The Secret of Master Planning

The Secret of Master Planning

No Secret Really: It Simply Helps Your Staff Members Work Better Together

By Steven A. Reed

Strategic planning doesn’t have to be an oxymoron. Hewlett-Packard, Motorola and others pioneered hoshin kanri — a way of powerfully integrating planning and management — in this country as part of the quality revolution. It incorporates an intense, goal-driven focus on metrics and measurement, an emphasis on the voice of the customer, and alignment of the organization through deployment, catchball and visual communication processes that concentrate resources on breakthrough strategies.
In essence, hoshin kanri is a way of making dramatic improvements in an organization in a short time. It goes by many names and comes in many forms. We call it Master Planning and have developed ways of bringing the power of what was originally a manufacturing-oriented process to knowledge-based organizations.

Why should an organization consider upgrading its current planning processes to encompass hoshin kanri principles?

Here are five reasons:

  1. You can improve existing processes and gain dramatic improvements without imposing traumatic change.
  2. You can significantly improve your ROI from the time and money you currently spend on strategic planning and associated activities.
  3. You can clarify roles, helping leaders to lead, managers to manage and doers to do.
  4. You can align your organization.
  5. You can motivate and manage through a system of measures for all efforts at all levels.

Is Strategic Planning an Oxymoron?

What began as a budget exercise for corporate America in the 1950s and became an obsession in the following decades is now being recognized as an oxymoron.

In his definitive and revealing history, “The Rise and Fall of Strategic Planning,” Henry Mintzberg concludes that strategy cannot be planned because planning is about analysis and strategy is about synthesis. That is why, he asserts, the process has failed so often and so dramatically. Mintzberg argues that conventional strategic planning processes themselves can destroy commitment, narrow an organization’s vision, discourage change and breed an atmosphere of politics.

While planning remains absolutely essential for managing today’s economic, technological and environmental challenges, it requires a different approach, a different set of tools and a different mindset.

With economic shifts, healthcare organizations must be prepared to respond quickly and transform to maintain viability. Only the nimble will succeed, and hoshin can help organizations achieve substantial change in a systematic and orderly process.

World Demands Dynamic Processes

The Foundation of the American Society of Association Executives conducted an environmental scan that identified trends and new rules for strategic planning. These are:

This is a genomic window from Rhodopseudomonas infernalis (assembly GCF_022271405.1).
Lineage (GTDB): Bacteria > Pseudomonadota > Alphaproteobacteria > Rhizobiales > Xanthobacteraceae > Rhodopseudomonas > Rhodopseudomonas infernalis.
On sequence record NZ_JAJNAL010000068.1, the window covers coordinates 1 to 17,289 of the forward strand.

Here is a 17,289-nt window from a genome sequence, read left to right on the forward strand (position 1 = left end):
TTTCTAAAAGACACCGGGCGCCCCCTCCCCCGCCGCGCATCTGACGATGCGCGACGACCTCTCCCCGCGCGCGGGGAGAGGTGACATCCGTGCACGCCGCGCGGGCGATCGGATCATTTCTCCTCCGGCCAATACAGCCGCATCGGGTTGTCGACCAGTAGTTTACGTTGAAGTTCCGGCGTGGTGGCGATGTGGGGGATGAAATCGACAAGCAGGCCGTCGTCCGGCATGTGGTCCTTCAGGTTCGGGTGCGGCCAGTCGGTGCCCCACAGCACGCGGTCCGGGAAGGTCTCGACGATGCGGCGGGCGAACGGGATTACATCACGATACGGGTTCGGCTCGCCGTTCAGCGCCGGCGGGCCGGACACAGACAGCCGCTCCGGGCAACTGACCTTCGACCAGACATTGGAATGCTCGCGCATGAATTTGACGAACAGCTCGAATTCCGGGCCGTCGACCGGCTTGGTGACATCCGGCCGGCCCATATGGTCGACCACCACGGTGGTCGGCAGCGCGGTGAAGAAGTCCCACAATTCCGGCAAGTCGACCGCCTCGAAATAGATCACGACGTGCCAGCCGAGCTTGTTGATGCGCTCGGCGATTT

• Planning is an ongoing learning process that never ends.
  • Environmental scanning is the highest priority, and adjustments should be made on an as-needed, ongoing basis.
  • Incremental change is challenged, while multiple futures are explored. This requires organizations to reshape themselves responsibly.
  • Organizations pursue creative searches for emerging opportunities, abandoning old assumptions about their strengths and weaknesses.

As economic shifts occur, organizations must be prepared to respond quickly and transform in order to maintain leadership and viability. Only the nimble will succeed, and hoshin can help organizations achieve substantial change in a systematic and orderly process.

 How Can Strategic Planning Work Right?

The current disenchantment with strategic planning partly stems from a lack of a clear definition of what the words together actually mean. Strategy is often thought of as a direction, guide, or course of action that gets you from Point A to Point B. To some people, planning is thinking about the future, while for others it means choosing a direction and making decisions based on that direction.

H. McConnell points out that if not managed properly, the planning process may corrupt the development of strategy, or if strategy is developed, planning may impede the strategy to such a degree to render it minimally effective.

Although thinking strategically about the future of the organization is clearly an ongoing responsibility of the Board, every employee in an organization must be able to clearly articulate the strategic plan and understand how it affects that individual’s daily activities. It must be a simple-to-understand, clear, actionable road map that has been developed in concert with the staff and not left to a professional planner or the Board. Board and staff should be highly collaborative and continually engage in a dialogue about how the future and the organization’s strategy are unfolding.

The Essence of Master Planning: Using Metrics to Move the Organization

What makes hoshin-based planning and management systems so effective is the power of measurement. To put it simply, you get what you measure.